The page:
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The revelation principle is a cornerstone tool in mechanism design. It states that one can restrict attention, without loss in the designer's objective, to mechanisms in which A) the agents report their types completely in a single step up front, and B) the agents are motivated to be truthful. We show that reasonable constraints on computation and communication can invalidate the revelation principle. Regarding A, we show that by moving to multistep mechanisms, one can reduce exponential communication and computation to linearthereby answering a recognized important open question in mechanism design. Regarding B, we criticize the focus on truthful mechanismsa dogma that has, to our knowledge, never been criticized before. First, we study settings where the optimal truthful mechanism is complete to execute for the center. In that setting we show that by moving to insincere mechanisms, one can shift the burden of having to solve the complete problem from the center to one of the agents. Second, we study a new oracle model that captures the setting where utility values can be hard to compute even when all the pertinent information is availablea situation that occurs in many practical applications. In this model we show that by moving to insincere mechanisms, one can shift the burden of having to ask the oracle an exponential number of costly queries from the center to one of the agents. In both cases the insincere mechanism is equally good as the optimal truthful mechanism in the presence of unlimited computation. More interestingly, whereas being unable to carry out either difficult task would have hurt the center in achieving his objective in the truthful setting, if the agent is unable to carry out either difficult task, the value of the center's objec...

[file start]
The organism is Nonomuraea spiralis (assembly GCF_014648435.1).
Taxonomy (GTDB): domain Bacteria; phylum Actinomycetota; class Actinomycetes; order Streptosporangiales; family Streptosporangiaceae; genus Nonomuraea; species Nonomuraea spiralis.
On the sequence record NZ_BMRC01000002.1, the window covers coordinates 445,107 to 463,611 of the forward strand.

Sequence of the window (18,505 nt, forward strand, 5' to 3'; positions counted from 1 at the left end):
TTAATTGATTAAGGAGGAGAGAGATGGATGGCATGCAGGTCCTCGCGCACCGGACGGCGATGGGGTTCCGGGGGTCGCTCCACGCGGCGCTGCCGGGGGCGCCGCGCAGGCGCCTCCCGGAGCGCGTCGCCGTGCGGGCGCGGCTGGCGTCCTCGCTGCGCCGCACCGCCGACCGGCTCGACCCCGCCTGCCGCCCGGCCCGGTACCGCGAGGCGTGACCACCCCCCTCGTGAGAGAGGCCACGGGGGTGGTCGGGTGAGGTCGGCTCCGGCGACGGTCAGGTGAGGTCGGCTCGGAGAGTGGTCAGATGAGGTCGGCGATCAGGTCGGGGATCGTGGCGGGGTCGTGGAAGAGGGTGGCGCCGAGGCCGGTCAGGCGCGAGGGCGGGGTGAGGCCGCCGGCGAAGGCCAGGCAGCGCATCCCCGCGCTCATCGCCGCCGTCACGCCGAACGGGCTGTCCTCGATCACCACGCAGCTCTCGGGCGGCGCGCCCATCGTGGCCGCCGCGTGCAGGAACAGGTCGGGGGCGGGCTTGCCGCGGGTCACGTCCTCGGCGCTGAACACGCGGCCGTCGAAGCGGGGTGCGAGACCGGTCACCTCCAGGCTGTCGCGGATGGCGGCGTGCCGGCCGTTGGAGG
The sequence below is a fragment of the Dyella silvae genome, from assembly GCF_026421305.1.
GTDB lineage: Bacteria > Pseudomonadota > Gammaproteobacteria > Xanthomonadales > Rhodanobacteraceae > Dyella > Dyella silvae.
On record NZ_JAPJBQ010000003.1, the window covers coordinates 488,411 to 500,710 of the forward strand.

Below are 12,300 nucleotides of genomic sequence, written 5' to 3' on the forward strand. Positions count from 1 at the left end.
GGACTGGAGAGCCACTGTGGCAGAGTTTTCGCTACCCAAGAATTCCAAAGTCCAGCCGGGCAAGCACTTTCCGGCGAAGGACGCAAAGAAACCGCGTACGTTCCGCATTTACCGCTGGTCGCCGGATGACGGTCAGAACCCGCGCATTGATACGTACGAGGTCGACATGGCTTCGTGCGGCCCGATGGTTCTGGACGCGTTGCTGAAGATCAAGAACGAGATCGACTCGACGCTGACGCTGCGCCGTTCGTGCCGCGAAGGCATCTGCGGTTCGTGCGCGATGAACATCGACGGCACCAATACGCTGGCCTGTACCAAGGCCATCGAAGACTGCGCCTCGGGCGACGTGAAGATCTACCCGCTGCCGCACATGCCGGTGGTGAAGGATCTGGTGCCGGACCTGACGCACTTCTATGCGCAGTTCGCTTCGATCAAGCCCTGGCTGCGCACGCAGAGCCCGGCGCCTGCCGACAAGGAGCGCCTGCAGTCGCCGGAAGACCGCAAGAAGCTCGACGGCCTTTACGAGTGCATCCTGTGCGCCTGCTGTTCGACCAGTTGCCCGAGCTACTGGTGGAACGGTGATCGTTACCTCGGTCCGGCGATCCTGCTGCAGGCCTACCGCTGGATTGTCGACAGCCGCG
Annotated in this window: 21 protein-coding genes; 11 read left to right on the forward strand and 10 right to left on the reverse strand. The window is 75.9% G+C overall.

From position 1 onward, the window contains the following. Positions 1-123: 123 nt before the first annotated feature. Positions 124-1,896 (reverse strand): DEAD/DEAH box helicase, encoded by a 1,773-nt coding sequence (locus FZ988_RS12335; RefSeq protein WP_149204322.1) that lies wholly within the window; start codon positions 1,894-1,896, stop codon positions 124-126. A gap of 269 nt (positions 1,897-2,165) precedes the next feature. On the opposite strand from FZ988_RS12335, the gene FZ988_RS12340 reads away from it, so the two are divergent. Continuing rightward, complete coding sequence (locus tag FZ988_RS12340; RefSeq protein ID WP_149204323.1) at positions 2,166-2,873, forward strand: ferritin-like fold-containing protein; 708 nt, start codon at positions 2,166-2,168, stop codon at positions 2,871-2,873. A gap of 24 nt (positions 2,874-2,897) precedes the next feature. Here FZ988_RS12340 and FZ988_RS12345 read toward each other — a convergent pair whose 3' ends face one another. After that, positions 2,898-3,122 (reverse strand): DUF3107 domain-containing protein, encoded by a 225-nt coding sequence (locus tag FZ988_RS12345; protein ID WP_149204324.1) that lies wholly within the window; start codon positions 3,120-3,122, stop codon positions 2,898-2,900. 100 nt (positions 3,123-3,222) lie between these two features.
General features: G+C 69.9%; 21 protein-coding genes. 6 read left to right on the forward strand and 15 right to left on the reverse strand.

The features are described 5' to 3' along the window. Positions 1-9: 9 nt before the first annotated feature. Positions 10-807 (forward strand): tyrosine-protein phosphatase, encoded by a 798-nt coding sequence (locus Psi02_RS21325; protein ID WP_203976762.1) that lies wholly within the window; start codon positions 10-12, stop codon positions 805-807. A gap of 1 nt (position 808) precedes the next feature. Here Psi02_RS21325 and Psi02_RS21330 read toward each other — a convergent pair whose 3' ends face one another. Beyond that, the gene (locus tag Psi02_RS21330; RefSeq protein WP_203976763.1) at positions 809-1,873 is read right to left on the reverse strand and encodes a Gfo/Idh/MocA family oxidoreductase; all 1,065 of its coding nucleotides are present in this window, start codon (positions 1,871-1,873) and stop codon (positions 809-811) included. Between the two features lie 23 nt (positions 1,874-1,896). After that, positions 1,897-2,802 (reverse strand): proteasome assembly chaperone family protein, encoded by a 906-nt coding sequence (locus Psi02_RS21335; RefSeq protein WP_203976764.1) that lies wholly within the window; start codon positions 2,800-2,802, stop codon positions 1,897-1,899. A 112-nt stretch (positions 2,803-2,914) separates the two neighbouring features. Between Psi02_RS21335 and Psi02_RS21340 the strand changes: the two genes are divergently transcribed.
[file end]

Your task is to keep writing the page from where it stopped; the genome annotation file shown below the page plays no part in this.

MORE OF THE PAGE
Partialrevelation VCG mechanism for combinatorial auctions
 In Proceddings of the National Conference on Artificial Intelligence (AAAI
"... Winner determination in combinatorial auctions has received significant interest in the AI community in the last 3 years. Another difficult problem in combinatorial auctions is that of eliciting the bidders ’ preferences. We introduce a progressive, partialrevelation mechanism that determines an ef ..."
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Cited by 43 (18 self)
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Winner determination in combinatorial auctions has received significant interest in the AI community in the last 3 years. Another difficult problem in combinatorial auctions is that of eliciting the bidders ’ preferences. We introduce a progressive, partialrevelation mechanism that determines an efficient allocation and the Vickrey payments. The mechanism is based on a family of algorithms that explore the natural lattice structure of the bidders ’ combined preferences. The mechanism elicits utilities in a natural sequence, and aims at keeping the amount of elicited information and the effort to compute the information minimal. We present analytical results on the amount of elicitation. We show that no valuequerying algorithm that is constrained to querying feasible bundles can save more elicitation than one of our algorithms. We also show that one of our algorithms can determine the Vickrey payments as a costless byproduct of determining an optimal allocation.
Strategic implications of uncertainty over ones own private value in auctions
 Advances in Theoretical Economics
, 2006
"... A rational bidder in a privatevalue auction should be reluctant to incur the cost of perfectly estimating his value if it might not matter to the success of his bidding strategy. This can explain sniping — flurries of bids at the end of auctions — as the result of other bidders trying to avoid stim ..."
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Cited by 36 (1 self)
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A rational bidder in a privatevalue auction should be reluctant to incur the cost of perfectly estimating his value if it might not matter to the success of his bidding strategy. This can explain sniping — flurries of bids at the end of auctions — as the result of other bidders trying to avoid stimulating the victim into learning more about his value. The idea of value discovery also explains why a bidder might increase his bid ceiling in the course of an auction and why he would like to know the private values of other bidders.